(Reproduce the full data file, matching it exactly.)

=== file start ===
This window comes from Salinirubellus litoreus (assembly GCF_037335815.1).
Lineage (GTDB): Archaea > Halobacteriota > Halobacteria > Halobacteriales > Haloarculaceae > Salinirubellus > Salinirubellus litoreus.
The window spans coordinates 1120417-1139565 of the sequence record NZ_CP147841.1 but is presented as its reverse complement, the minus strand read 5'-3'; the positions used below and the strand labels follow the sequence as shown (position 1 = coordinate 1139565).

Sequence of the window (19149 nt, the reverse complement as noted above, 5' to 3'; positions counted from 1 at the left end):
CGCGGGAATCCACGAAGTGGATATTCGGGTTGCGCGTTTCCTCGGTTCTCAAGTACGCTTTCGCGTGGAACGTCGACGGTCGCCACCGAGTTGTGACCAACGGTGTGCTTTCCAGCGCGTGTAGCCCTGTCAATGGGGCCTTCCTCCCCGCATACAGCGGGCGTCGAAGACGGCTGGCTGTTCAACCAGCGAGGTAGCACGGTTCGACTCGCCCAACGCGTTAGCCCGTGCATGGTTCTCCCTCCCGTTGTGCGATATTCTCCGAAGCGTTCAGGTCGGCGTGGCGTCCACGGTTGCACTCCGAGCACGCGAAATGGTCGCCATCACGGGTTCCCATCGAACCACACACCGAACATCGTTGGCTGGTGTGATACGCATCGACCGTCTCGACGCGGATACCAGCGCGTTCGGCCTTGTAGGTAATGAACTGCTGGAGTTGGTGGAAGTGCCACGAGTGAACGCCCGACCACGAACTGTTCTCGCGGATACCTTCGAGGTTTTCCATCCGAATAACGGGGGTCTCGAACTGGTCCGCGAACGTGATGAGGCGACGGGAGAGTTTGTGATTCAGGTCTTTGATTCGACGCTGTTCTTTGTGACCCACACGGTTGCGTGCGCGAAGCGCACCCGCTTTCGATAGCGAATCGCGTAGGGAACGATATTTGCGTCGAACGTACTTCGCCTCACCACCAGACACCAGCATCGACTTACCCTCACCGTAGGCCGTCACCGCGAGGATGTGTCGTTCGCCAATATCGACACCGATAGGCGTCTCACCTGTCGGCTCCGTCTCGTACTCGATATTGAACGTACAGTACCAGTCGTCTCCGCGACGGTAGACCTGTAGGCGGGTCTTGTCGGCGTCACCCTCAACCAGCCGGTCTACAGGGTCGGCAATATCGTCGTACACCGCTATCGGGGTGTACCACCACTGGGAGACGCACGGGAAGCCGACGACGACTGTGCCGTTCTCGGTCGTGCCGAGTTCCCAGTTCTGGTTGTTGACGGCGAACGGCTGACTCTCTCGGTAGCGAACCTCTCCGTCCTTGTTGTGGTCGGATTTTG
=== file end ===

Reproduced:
This window comes from Salinirubellus litoreus (assembly GCF_037335815.1).
Lineage (GTDB): Archaea > Halobacteriota > Halobacteria > Halobacteriales > Haloarculaceae > Salinirubellus > Salinirubellus litoreus.
The window spans coordinates 1120417-1139565 of the sequence record NZ_CP147841.1 but is presented as its reverse complement, the minus strand read 5'-3'; the positions used below and the strand labels follow the sequence as shown (position 1 = coordinate 1139565).

Sequence of the window (19149 nt, the reverse complement as noted above, 5' to 3'; positions counted from 1 at the left end):
CGCGGGAATCCACGAAGTGGATATTCGGGTTGCGCGTTTCCTCGGTTCTCAAGTACGCTTTCGCGTGGAACGTCGACGGTCGCCACCGAGTTGTGACCAACGGTGTGCTTTCCAGCGCGTGTAGCCCTGTCAATGGGGCCTTCCTCCCCGCATACAGCGGGCGTCGAAGACGGCTGGCTGTTCAACCAGCGAGGTAGCACGGTTCGACTCGCCCAACGCGTTAGCCCGTGCATGGTTCTCCCTCCCGTTGTGCGATATTCTCCGAAGCGTTCAGGTCGGCGTGGCGTCCACGGTTGCACTCCGAGCACGCGAAATGGTCGCCATCACGGGTTCCCATCGAACCACACACCGAACATCGTTGGCTGGTGTGATACGCATCGACCGTCTCGACGCGGATACCAGCGCGTTCGGCCTTGTAGGTAATGAACTGCTGGAGTTGGTGGAAGTGCCACGAGTGAACGCCCGACCACGAACTGTTCTCGCGGATACCTTCGAGGTTTTCCATCCGAATAACGGGGGTCTCGAACTGGTCCGCGAACGTGATGAGGCGACGGGAGAGTTTGTGATTCAGGTCTTTGATTCGACGCTGTTCTTTGTGACCCACACGGTTGCGTGCGCGAAGCGCACCCGCTTTCGATAGCGAATCGCGTAGGGAACGATATTTGCGTCGAACGTACTTCGCCTCACCACCAGACACCAGCATCGACTTACCCTCACCGTAGGCCGTCACCGCGAGGATGTGTCGTTCGCCAATATCGACACCGATAGGCGTCTCACCTGTCGGCTCCGTCTCGTACTCGATATTGAACGTACAGTACCAGTCGTCTCCGCGACGGTAGACCTGTAGGCGGGTCTTGTCGGCGTCACCCTCAACCAGCCGGTCTACAGGGTCGGCAATATCGTCGTACACCGCTATCGGGGTGTACCACCACTGGGAGACGCACGGGAAGCCGACGACGACTGTGCCGTTCTCGGTCGTGCCGAGTTCCCAGTTCTGGTTGTTGACGGCGAACGGCTGACTCTCTCGGTAGCGAACCTCTCCGTCCTTGTTGTGGTCGGATTTTG